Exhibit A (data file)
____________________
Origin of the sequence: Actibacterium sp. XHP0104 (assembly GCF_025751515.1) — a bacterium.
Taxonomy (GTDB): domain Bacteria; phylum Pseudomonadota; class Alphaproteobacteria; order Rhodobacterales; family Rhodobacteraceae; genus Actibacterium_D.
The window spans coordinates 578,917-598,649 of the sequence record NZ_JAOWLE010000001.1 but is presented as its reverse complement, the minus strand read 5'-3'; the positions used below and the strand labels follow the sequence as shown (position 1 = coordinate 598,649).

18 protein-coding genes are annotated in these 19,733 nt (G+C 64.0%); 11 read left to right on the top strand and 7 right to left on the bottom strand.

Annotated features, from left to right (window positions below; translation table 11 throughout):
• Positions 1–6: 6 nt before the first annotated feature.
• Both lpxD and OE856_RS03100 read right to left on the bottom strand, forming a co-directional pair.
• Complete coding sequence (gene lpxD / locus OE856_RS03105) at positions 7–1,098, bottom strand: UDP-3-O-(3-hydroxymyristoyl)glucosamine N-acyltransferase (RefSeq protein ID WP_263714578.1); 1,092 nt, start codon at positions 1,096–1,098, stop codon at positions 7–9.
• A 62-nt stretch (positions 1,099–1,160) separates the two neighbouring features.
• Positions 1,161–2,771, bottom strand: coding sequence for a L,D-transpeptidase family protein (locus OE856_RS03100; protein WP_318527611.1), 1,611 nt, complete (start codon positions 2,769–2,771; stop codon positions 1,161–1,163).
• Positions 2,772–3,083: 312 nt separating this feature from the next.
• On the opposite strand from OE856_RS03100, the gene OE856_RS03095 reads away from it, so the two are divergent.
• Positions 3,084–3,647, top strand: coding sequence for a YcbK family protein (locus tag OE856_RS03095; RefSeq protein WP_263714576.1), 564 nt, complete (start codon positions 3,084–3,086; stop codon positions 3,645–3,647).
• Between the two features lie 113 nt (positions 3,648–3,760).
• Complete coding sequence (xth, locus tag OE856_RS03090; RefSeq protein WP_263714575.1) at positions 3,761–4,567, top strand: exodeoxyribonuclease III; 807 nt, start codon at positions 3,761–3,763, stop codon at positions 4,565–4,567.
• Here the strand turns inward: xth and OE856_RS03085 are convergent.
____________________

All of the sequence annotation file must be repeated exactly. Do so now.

Origin of the sequence: Actibacterium sp. XHP0104 (assembly GCF_025751515.1) — a bacterium.
Taxonomy (GTDB): domain Bacteria; phylum Pseudomonadota; class Alphaproteobacteria; order Rhodobacterales; family Rhodobacteraceae; genus Actibacterium_D.
The window spans coordinates 578,917-598,649 of the sequence record NZ_JAOWLE010000001.1 but is presented as its reverse complement, the minus strand read 5'-3'; the positions used below and the strand labels follow the sequence as shown (position 1 = coordinate 598,649).

18 protein-coding genes are annotated in these 19,733 nt (G+C 64.0%); 11 read left to right on the top strand and 7 right to left on the bottom strand.

Annotated features, from left to right (window positions below; translation table 11 throughout):
• Positions 1–6: 6 nt before the first annotated feature.
• Both lpxD and OE856_RS03100 read right to left on the bottom strand, forming a co-directional pair.
• Complete coding sequence (gene lpxD / locus OE856_RS03105) at positions 7–1,098, bottom strand: UDP-3-O-(3-hydroxymyristoyl)glucosamine N-acyltransferase (RefSeq protein ID WP_263714578.1); 1,092 nt, start codon at positions 1,096–1,098, stop codon at positions 7–9.
• A 62-nt stretch (positions 1,099–1,160) separates the two neighbouring features.
• Positions 1,161–2,771, bottom strand: coding sequence for a L,D-transpeptidase family protein (locus OE856_RS03100; protein WP_318527611.1), 1,611 nt, complete (start codon positions 2,769–2,771; stop codon positions 1,161–1,163).
• Positions 2,772–3,083: 312 nt separating this feature from the next.
• On the opposite strand from OE856_RS03100, the gene OE856_RS03095 reads away from it, so the two are divergent.
• Positions 3,084–3,647, top strand: coding sequence for a YcbK family protein (locus tag OE856_RS03095; RefSeq protein WP_263714576.1), 564 nt, complete (start codon positions 3,084–3,086; stop codon positions 3,645–3,647).
• Between the two features lie 113 nt (positions 3,648–3,760).
• Complete coding sequence (xth, locus tag OE856_RS03090; RefSeq protein WP_263714575.1) at positions 3,761–4,567, top strand: exodeoxyribonuclease III; 807 nt, start codon at positions 3,761–3,763, stop codon at positions 4,565–4,567.
• Here the strand turns inward: xth and OE856_RS03085 are convergent.